Obstructive Sleep Apnea and Hearts

Now is an important time to be aware of a major disease that can have a negative impact on heart health — obstructive sleep apnea.

This dangerous, chronic illness, which involves the repeated collapse of the upper airway during sleep, keeps millions from restful sleep.

Left untreated, sleep apnea can cause severe damage to your heart. For example, people with untreated, severe sleep apnea are more than two times more likely to die from heart disease, according to research published in Sleep & Breathing.

It is estimated that nearly 30 million American adults have obstructive sleep apnea, and many are undiagnosed. The National Healthy Sleep Awareness Project — a collaboration between the American Academy of Sleep Medicine (AASM), the Centers for Disease Control and Prevention (CDC), the Sleep Research Society (SRS) and other partners — is working to raise nationwide awareness about the dangers of obstructive sleep apnea to heart health.

The National Healthy Sleep Awareness Project warns that untreated, severe obstructive sleep apnea hurts HEARTS by increasing the risk of:

H — Heart failure

E — Elevated blood pressure

A — Atrial fibrillation

R — Resistant hypertension

T — Type 2 diabetes

S — Stroke

Heart Failure

Heart failure affects roughly six million Americans, and according to research published in the journal Circulation, middle-aged men with severe sleep apnea are 58% more likely to develop heart failure.

Elevated Blood Pressure

Approximately one in three Americans have high blood pressure, and among these, about 30 to 40 percent also have sleep apnea.

Atrial Fibrillation

In atrial fibrillation (Afib), an abnormal heart rhythm increases the risk of other adverse consequences such as stroke. Approximately three to six million Americans have Afib, and according to a review published in the Journal of Atrial Fibrillation, the risk of Afib is two to four times higher for individuals who have obstructive sleep apnea.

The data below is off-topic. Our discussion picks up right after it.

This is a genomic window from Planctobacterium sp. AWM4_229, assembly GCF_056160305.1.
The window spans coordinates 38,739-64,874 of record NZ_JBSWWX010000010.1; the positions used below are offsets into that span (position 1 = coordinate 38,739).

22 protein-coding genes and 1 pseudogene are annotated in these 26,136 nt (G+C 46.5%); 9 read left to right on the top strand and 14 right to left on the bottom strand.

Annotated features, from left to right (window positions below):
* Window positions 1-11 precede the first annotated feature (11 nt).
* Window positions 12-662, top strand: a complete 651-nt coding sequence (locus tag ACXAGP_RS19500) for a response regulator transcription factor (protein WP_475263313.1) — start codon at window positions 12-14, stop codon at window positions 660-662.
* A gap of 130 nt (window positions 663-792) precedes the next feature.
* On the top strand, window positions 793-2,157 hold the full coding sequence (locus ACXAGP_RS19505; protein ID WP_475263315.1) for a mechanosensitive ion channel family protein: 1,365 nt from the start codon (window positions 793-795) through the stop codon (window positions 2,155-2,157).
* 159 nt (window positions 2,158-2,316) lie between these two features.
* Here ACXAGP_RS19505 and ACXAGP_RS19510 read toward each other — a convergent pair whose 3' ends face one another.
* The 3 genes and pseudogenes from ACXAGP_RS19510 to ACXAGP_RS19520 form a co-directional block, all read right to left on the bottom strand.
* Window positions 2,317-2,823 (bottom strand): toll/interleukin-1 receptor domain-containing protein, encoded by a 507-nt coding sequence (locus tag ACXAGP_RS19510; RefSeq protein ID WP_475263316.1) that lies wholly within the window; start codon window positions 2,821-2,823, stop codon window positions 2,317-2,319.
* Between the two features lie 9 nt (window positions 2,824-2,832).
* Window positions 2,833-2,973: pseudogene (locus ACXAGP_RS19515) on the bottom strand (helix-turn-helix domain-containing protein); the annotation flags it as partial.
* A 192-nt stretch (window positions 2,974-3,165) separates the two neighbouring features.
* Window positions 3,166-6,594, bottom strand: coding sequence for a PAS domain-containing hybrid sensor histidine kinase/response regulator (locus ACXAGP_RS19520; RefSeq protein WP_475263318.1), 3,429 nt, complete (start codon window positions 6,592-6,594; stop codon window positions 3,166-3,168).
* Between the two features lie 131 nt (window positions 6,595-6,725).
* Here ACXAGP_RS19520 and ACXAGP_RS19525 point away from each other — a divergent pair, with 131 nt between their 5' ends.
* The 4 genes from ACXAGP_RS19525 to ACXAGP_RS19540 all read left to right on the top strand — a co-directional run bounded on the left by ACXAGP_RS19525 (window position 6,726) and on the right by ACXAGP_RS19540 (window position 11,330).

Resistant Hypertension

The number of Americans who have resistant hypertension is on the rise. Up to 85 percent of people with treatment-resistant hypertension also have sleep apnea, according to a review in ChronoPhysiology and Therapy.

Type 2 Diabetes

Currently, 29 million people in the United States have Type 2 diabetes, and approximately seven in 10 of them have untreated sleep apnea, according to a review in Frontiers in Neurology.


Stroke is the leading cause of disability in the United States, and according to a meta-analysis in the International Journal of Cardiology, people with severe, untreated sleep apnea are two times more likely to have a stroke.


Fortunately, effective treatments for obstructive sleep apnea may alleviate, and even reverse, these risks. Following diagnosis by a board-certified sleep medicine physician, the most commonly prescribed treatment for sleep apnea is continuous positive airway pressure therapy — or CPAP.

Warning signs and risk factors for obstructive sleep apnea include: snoring, choking or gasping during sleep; fatigue or daytime sleepiness; obesity (BMI of 30 or higher); and high blood pressure.

Anyone who has symptoms of sleep apnea or a heart problem should talk to a doctor about obstructive sleep apnea. To find an accredited sleep center near you, or to learn how you can guard your heart from sleep apnea to avoid being #SnoredtoDeath, visit www.projecthealthysleep.org.

Originally published at medium.com

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